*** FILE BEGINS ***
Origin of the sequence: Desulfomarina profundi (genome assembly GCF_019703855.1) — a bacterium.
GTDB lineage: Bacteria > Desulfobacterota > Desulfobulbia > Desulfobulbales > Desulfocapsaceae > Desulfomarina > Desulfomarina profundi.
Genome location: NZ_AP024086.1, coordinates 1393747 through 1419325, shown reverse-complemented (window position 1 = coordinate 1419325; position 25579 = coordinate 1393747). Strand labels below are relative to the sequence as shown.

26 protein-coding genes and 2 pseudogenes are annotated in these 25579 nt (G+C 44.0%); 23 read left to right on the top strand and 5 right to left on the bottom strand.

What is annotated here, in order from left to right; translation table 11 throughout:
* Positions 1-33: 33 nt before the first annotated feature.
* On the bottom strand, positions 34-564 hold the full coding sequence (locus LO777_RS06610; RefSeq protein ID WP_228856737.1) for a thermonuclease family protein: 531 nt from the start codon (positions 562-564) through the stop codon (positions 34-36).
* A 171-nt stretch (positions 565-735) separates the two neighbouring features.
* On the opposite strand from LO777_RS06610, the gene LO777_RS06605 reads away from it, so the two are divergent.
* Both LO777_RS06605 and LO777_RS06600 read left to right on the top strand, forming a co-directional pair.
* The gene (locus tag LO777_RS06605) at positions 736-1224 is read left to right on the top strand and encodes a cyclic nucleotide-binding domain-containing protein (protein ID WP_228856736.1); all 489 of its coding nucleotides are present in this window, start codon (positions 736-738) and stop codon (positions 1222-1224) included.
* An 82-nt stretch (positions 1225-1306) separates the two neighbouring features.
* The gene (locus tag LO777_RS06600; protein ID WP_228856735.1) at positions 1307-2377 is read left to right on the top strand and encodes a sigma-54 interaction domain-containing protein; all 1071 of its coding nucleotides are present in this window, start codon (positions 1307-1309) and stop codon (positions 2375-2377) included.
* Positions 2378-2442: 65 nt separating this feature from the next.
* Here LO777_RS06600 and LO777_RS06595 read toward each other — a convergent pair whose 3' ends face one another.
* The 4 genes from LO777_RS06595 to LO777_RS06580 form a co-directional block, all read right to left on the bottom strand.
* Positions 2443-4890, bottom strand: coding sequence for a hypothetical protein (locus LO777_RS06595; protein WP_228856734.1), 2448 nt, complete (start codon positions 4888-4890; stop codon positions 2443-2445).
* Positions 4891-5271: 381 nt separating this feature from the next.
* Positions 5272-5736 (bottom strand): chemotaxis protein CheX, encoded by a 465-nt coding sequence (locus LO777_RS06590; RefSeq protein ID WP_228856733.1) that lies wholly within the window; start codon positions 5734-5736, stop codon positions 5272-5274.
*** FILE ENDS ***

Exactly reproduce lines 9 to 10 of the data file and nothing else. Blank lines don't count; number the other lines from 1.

* On the opposite strand from LO777_RS06610, the gene LO777_RS06605 reads away from it, so the two are divergent.
* Both LO777_RS06605 and LO777_RS06600 read left to right on the top strand, forming a co-directional pair.